“I rodeoed for years. I ride bulls. It is no different if it was anybody else. They all would have done the same thing I was doing right now. It just sucks I was the one that had to do it at the Finals.”
1995 PBR Rookie of the Year J.W. Hart appreciated seeing Vastbinder ride for 90 points despite having to crawl away in pain.
Not that Hart wanted Vastbinder, who began the Finals by winning Round 1 with 91 points on Manaba, to be hurting, but it is that kind of old-school toughness that Hart wants to see more of from this generation of riders.
“That is cool to me,” Hart said. “I’ve never not really been a fan of Eli, but he was just a common guy. But I am impressed with his toughness. When you climb into that chute, and you take that shoulder separation and those broken ribs, there are not many guys, whether they ride good, bad, or indifferent, who can do that. There is no pain block. It is a mental block, and he is capable of doing it. That rings close to my heart right there, that toughness.
“I like guys when they are tough, and they got no quit in them. Eli Vastbinder is what I want to see.”
It was more than 11 years ago when fellow North Carolina native and future two-time World Champion J.B. Mauney helped pay for Vastbinder’s plane ticket so Vastbinder, then 18 years old, could enter his first PBR event.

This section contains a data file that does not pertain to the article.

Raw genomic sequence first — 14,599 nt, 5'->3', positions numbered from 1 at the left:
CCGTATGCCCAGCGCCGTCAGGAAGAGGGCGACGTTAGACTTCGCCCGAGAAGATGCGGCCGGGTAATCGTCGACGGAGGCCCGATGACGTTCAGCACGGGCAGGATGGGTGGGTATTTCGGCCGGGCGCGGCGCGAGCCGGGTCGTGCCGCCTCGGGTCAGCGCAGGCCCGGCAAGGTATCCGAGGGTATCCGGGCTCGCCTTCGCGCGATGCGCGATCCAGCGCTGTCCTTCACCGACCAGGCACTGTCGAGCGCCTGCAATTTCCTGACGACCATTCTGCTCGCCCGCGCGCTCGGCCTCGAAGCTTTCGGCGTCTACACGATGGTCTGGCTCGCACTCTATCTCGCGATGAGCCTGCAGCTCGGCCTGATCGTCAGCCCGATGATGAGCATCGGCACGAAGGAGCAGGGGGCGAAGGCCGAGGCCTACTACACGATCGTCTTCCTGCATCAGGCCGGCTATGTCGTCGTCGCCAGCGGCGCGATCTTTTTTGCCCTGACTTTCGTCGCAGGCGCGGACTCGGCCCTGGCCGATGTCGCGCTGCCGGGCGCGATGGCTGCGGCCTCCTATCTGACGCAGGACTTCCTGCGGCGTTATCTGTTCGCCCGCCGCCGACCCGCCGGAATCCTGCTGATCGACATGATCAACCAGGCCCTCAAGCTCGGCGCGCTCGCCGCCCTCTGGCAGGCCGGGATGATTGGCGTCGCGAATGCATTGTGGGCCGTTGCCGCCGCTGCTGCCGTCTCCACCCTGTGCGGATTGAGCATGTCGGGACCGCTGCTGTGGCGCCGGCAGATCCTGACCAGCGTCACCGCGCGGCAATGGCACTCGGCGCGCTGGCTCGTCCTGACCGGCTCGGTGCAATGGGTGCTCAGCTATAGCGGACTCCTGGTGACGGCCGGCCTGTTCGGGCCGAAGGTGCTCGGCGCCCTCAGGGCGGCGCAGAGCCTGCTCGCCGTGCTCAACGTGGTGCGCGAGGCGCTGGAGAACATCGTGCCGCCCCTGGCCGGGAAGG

Now Vastbinder is in the PBR record books right alongside Mauney as a fellow Rookie of the Year.
Mauney said he was not surprised to see Vastbinder battle through his broken ribs this week.
“I’ve known him for a long time,” Mauney said. “Play the game, take the pain. He is pretty tough.”
Vastbinder finished 2021 ninth in the world standings after going 20-for-57 on the premier series with three Top-5 finishes. He ended the year 169.5 points ahead of No. 2 rookie Souza and 210 points in front of No. 3 Chase Dougherty.
Dougherty, the 2018 Wrangler National Finals Rodeo event winner, rodeoed alongside Vastbinder for years and tipped his hat to the newly minted Rookie of the Year.
“I have known Eli for quite a while,” Dougherty said. “It is not really a surprise he is doing it. He has rodeoed his whole life. He has had to ride bulls with that kind of stuff before. He has made the NFR before. If you are going to make the NFR, you have to rodeo with some injuries. He has been in this situation before, maybe not this high pressure or this good of bulls consistently, but he has been here before.
“He is cowboy through and through.”
The only thing Vastbinder would have liked to change was having his wife, Paige, and his baby girls alongside him in Las Vegas.
It has been less than two weeks since Paige and Eli welcomed their twins, Blake and Blair, to the world on Oct. 25, and now Vastbinder has $135,500 to spend on diapers if he wants to.
“Oh shoot, she wasn’t mad about me riding hurt,” Vastbinder said. “She is tickled to death. She is at home and has had her hands full. It sure would have been nice to have somebody take my socks off instead of Boudreaux, but this will work.”
Article Courtesy of PBR
Photo By: Andy Watson/ Bull Stock Media